This course investigates contemporary art history and current practicing artists while students take part in creative exercises and projects. There is an optional one-hour lab, which addresses the fundamental concepts of studio practices including but not limited to conceptual development, collaboration, installation, and technical direction. In this course, students will observe the work of others in the studio environment, explore a broad repertoire of media possibilities, and critically analyze works.

Credit Hour(s)

2

ART123L : Rock Paper Scissors Lab

This is an optional one-hour lab for ART123, which addresses the fundamental concepts of studio practices including but not limited to conceptual development, collaboration, installation, and technical direction.

Credit Hour(s)

1

ART125 : Handmade Photography

This is an introductory studio course that exposes students to a variety of historical, traditional, and alternative photographic processes, expanding their experience and understanding the medium of photography. Students will explore various techniques, including photograms, pinhole cameras, view cameras, cyanotypes, and mordancage. Photographic topics will typically be open-ended, allowing students to pursue a mastery of each technique or address artistic, conceptual development based on their future academic and career goals.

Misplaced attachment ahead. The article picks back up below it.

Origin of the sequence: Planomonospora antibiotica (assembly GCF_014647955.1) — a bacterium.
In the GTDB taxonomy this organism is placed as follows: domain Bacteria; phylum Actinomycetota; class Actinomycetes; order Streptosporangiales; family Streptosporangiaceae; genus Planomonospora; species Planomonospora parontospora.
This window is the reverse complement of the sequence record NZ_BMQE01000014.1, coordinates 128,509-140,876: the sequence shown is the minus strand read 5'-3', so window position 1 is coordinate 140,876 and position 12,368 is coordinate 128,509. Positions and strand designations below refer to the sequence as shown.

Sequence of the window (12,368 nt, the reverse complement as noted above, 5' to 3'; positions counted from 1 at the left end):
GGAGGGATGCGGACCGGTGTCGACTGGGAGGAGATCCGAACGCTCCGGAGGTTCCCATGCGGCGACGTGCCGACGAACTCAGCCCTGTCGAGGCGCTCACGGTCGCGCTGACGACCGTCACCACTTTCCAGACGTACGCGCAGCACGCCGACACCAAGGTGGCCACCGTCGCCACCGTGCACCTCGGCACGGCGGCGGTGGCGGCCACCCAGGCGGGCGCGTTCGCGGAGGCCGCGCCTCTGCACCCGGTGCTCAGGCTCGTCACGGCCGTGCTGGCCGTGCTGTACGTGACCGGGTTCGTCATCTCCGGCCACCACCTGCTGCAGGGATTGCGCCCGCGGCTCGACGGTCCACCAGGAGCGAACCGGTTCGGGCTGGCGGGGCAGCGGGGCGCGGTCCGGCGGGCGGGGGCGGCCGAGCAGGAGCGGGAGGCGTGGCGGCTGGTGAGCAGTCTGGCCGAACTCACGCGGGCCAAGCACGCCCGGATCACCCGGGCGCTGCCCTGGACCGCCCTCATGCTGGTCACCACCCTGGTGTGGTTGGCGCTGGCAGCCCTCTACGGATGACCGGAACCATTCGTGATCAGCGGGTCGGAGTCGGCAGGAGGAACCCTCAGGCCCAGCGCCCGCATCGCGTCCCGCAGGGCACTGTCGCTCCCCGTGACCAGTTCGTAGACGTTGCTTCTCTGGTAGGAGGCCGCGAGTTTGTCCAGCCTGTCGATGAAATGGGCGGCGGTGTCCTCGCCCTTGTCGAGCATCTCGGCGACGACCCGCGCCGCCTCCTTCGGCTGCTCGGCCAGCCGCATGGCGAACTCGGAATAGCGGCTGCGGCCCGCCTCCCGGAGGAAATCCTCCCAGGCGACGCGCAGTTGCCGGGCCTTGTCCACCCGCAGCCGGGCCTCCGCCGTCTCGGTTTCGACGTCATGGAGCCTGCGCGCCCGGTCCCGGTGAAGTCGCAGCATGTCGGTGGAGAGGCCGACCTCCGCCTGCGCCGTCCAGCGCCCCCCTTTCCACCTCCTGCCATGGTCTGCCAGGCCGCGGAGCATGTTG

Credit Hour(s)

3

ART170 : Topics in Art

This course provides the opportunity to engage in visual and contextual analysis of art while investigating a topic of interest in the area of art history, art studio, or curatorial studies. The course is open to all students and may be counted toward the art major or minor. Topics include: “Design via Photography,” “The Grand Tour,” “Chemistry and Art,” “Artistic Traditions of Asia,” and “Rock, Paper, Scissors.” Consult the semester schedule for this information as well as the topic under study.

Credit Hour(s)

2 - 3

ART210 : Survey of Art History I

ART210 introduces the basic concepts of visual and contextual analysis in the form of a historical survey of paintings, sculpture, architecture, and other art forms from prehistoric and ancient cultures to circa 1450 CE. Art history explores how and why works of art and visual culture function in context, paying attention to issues such as religious identity, politics, patronage, and gender while reflecting, too, on the ways in which these works are mediated and understood by viewers across time. The course is taught from the Western perspective with some attention paid to content from beyond the Western tradition.